7.Be that as it may, the question of liability and the quantum of damages was the main twin issue for determination before the trial Court.The plaintiff (PW 1) with regard to liability testified that he was travelling as a passenger in the appellant’s motor vehicle registration number KAX 342 E Toyota headed towards Nambale when they arrived at the scene of the accident at Kisoko and a collision occurred between the vehicle and a stationery tractor registration number KAL 101 E which had stalled on the left side of the road. That, in the attempt to overtake a Mitsubishi canter lorry registration number KAV 803 M which was ahead of the appellant’s vehicle and which had also stalled on the road, the driver of the vehicle (Toyota) noticed an oncoming vehicle and moved back to his correct left side of the road only to hit the back side of the stalled tractor causing him (plaintiff) bodily injuries for which he was rushed to hospital.
8.The plaintiff recollected that prior to the accident, the appellant’s vehicle was being driven carefully and at a moderate speed behind the lorry and the tractor, all vehicles, moving towards or facing the direction of Nambale on the left side of the road. He indicated that although the lorry and the tractor had stalled on the road there was no warning sign erected or placed on the road by either driver of the lorry or tractor.
9.The plaintiff attributed the accident to the omission by the drivers of the tractor and the lorry to erect or place warning signs on the road to alert other road users of the presence of stalled and stationery vehicles on the road. He effectively exonerated the driver of the appellant’s vehicle (the second appellant) from blame in causing the accident.However, the trial court after considering the evidence of another passenger in the same vehicle, Bonventure Wesonga Oruma,who testified in CMCC No 216 of 2014 involving the same accident was of the opinion that the appellant’s vehicle’s driver carried the greatest blame in causing the accident by his negligent, careless and reckless manner of driving the vehicle such that he failed to exercise proper lookout and ventured to overtake the stalled lorry oblivious of the stalled tractor ahead.
10.Indeed, the trial court, after carefully considering the evidence in its totality together with the applicable legal principles and case law concluded that the drivers of the stalled lorry and tractor as well as the driver of the appellant’s vehicle were all to blame for causing the accident to the extent that whereas the drivers of the stalled vehicles failed to take steps to ensure that other road users were made aware of the breakdown of their vehicles by erecting or placing necessary warning signs, the driver of the appellant’s Toyota vehicle was careless and reckless.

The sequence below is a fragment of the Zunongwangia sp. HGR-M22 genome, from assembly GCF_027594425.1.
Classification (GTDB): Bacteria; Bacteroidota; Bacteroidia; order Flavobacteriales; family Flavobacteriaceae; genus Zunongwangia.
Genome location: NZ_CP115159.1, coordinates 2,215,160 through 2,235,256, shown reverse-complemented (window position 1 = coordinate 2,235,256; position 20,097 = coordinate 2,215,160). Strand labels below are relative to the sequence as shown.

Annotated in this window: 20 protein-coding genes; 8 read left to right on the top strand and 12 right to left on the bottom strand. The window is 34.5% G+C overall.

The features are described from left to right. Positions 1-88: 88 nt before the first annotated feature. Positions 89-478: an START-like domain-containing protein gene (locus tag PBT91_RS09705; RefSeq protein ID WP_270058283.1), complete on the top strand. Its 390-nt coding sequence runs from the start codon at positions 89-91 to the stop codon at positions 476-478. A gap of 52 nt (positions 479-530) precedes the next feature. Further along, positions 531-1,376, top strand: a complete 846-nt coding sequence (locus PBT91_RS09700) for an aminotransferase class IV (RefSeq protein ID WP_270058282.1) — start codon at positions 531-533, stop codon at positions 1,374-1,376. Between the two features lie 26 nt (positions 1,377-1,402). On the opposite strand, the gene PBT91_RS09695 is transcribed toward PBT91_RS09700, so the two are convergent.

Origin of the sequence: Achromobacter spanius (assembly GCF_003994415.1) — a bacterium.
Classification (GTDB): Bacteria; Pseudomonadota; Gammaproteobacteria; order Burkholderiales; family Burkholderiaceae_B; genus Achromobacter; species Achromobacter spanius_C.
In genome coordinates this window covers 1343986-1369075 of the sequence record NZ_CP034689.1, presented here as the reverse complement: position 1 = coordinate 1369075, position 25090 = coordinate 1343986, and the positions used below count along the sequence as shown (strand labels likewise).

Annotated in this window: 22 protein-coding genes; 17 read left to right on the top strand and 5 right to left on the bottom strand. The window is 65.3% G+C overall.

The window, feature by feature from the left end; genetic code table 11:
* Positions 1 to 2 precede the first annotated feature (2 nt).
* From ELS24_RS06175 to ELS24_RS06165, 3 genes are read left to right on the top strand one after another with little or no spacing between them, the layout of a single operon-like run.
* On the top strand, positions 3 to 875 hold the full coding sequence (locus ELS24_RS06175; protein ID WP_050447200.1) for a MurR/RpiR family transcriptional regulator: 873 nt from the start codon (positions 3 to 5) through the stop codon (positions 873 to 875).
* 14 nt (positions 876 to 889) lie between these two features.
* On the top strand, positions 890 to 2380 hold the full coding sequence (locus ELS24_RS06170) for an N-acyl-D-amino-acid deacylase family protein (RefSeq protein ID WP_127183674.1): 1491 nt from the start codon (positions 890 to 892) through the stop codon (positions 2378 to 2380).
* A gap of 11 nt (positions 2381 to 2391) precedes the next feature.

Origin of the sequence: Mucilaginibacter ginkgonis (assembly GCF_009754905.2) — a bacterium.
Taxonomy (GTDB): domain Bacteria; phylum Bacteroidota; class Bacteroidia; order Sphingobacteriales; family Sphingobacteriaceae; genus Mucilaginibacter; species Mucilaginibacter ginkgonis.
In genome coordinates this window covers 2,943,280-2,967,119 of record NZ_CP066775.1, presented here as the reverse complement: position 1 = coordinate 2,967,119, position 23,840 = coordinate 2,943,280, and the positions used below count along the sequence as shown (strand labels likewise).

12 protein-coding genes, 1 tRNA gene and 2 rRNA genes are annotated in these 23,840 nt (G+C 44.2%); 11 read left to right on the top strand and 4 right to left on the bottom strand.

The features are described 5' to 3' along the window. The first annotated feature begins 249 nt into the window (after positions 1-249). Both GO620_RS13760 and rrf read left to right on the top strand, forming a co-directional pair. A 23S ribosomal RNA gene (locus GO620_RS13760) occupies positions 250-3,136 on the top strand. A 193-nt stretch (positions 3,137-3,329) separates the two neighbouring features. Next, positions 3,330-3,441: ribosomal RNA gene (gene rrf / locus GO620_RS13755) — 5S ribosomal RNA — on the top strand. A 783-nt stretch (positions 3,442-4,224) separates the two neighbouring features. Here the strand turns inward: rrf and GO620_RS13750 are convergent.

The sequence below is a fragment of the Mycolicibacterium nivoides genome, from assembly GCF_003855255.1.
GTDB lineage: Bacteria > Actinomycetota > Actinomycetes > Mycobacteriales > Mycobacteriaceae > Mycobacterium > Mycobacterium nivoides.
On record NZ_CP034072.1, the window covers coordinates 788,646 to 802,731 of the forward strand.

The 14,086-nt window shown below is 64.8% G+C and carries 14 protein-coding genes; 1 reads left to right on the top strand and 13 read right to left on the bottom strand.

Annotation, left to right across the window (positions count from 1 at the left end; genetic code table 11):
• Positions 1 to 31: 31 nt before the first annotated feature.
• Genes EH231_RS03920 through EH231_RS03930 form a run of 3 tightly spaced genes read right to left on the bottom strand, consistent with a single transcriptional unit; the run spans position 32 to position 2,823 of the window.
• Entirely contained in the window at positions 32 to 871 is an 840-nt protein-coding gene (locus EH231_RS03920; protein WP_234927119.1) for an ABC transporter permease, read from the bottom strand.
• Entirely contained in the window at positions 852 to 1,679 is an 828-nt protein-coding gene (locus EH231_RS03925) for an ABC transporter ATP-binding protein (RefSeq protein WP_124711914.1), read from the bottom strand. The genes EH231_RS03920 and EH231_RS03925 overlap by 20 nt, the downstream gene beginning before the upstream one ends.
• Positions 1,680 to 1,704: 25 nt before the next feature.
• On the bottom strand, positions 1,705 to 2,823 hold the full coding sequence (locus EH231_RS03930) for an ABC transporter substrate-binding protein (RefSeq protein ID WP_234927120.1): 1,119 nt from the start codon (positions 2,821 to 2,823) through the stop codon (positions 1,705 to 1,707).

11.The trial court rendered itself thus: -
12.Consequently, the trial court apportioned liability between the three drivers of the ill-fated vehicles at the rate of 60% against the drivers of the lorry (registration number KAV 803 M) and the tractor (registration number KAL 101 E) to be shared equally between them (ie at the rate of 30% each) and at the rate of 40% against the driver of the Toyota (registration number KAX 342 E).
13.This court after re-evaluating the evidence before the trial court was in agreement with the trial court’s findings on liability only to add that although the dangerous situation on the road was created by the presence of the stalled vehicles thereon the accident ought not have occurred had the driver of the Toyota motor vehicle adhered to the applicable traffic regulations and driven his vehicle with great care and attention regard being given to the weather conditions and the condition of the road at the time. The reliance on the evidence of a stranger in this case (ie Bonventure Wesonga Oruma) by the trial Magistrate to make findings on the appellant liability was improper and in any event, was of no consequences herein.
14.In the circumstances, none of the three drivers could escape liability hitherto in varied degrees from the consequences of their respective negligent acts and/or omissions which resulted in the plaintiff suffering serious injuries for which he was rightly entitled to compensation in terms of general and special damages.However, contrary to the findings of the trial court, this court would find that the drivers of the lorry and tractor were greatly responsible for causing the accident in as much as they created the dangerous situation on the road and failed to forewarn other road users by erecting or placing necessary warning signs.
15.In that regard, this court would apportion liability at 80% on equal basis (ie 40% each) against the drivers of the lorry and the tractor while the driver of the Toyota vehicle would bear 20% of the blame.Therefore, grounds three, four, five and seven of the appeal are hereby sustained while grounds one, two, six, eight and nine are overruled. All these grounds relate to liability and apportionment thereof between the three drivers.